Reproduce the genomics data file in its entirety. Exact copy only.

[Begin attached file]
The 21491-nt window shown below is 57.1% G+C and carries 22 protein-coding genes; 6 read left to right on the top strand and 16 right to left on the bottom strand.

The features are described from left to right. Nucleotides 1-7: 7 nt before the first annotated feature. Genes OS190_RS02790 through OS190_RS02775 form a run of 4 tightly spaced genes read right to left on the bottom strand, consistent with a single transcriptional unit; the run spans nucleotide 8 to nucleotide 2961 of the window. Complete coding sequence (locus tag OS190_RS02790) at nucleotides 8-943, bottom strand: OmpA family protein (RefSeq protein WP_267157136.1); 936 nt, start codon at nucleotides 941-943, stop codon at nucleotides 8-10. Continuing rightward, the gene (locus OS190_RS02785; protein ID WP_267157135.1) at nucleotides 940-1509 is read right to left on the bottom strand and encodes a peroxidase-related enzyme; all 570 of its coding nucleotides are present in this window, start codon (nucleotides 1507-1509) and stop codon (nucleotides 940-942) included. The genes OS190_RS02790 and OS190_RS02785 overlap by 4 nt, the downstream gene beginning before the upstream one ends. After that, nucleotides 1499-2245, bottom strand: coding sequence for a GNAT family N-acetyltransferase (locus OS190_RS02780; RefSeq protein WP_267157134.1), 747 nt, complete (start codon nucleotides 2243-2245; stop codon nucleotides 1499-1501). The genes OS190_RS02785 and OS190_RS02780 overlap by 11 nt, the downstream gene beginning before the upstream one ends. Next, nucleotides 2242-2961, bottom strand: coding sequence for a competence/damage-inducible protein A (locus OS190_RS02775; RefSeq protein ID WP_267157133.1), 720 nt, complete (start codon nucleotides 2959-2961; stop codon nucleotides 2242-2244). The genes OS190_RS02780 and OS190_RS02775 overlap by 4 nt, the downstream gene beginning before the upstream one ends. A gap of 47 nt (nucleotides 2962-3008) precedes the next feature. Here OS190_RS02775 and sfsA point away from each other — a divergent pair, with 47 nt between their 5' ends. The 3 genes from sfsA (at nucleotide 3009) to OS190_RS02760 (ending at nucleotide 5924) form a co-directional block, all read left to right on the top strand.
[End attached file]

The 21491-nt window shown below is 57.1% G+C and carries 22 protein-coding genes; 6 read left to right on the top strand and 16 right to left on the bottom strand.

The features are described from left to right. Nucleotides 1-7: 7 nt before the first annotated feature. Genes OS190_RS02790 through OS190_RS02775 form a run of 4 tightly spaced genes read right to left on the bottom strand, consistent with a single transcriptional unit; the run spans nucleotide 8 to nucleotide 2961 of the window. Complete coding sequence (locus tag OS190_RS02790) at nucleotides 8-943, bottom strand: OmpA family protein (RefSeq protein WP_267157136.1); 936 nt, start codon at nucleotides 941-943, stop codon at nucleotides 8-10. Continuing rightward, the gene (locus OS190_RS02785; protein ID WP_267157135.1) at nucleotides 940-1509 is read right to left on the bottom strand and encodes a peroxidase-related enzyme; all 570 of its coding nucleotides are present in this window, start codon (nucleotides 1507-1509) and stop codon (nucleotides 940-942) included. The genes OS190_RS02790 and OS190_RS02785 overlap by 4 nt, the downstream gene beginning before the upstream one ends. After that, nucleotides 1499-2245, bottom strand: coding sequence for a GNAT family N-acetyltransferase (locus OS190_RS02780; RefSeq protein WP_267157134.1), 747 nt, complete (start codon nucleotides 2243-2245; stop codon nucleotides 1499-1501). The genes OS190_RS02785 and OS190_RS02780 overlap by 11 nt, the downstream gene beginning before the upstream one ends. Next, nucleotides 2242-2961, bottom strand: coding sequence for a competence/damage-inducible protein A (locus OS190_RS02775; RefSeq protein ID WP_267157133.1), 720 nt, complete (start codon nucleotides 2959-2961; stop codon nucleotides 2242-2244). The genes OS190_RS02780 and OS190_RS02775 overlap by 4 nt, the downstream gene beginning before the upstream one ends. A gap of 47 nt (nucleotides 2962-3008) precedes the next feature. Here OS190_RS02775 and sfsA point away from each other — a divergent pair, with 47 nt between their 5' ends. The 3 genes from sfsA (at nucleotide 3009) to OS190_RS02760 (ending at nucleotide 5924) form a co-directional block, all read left to right on the top strand.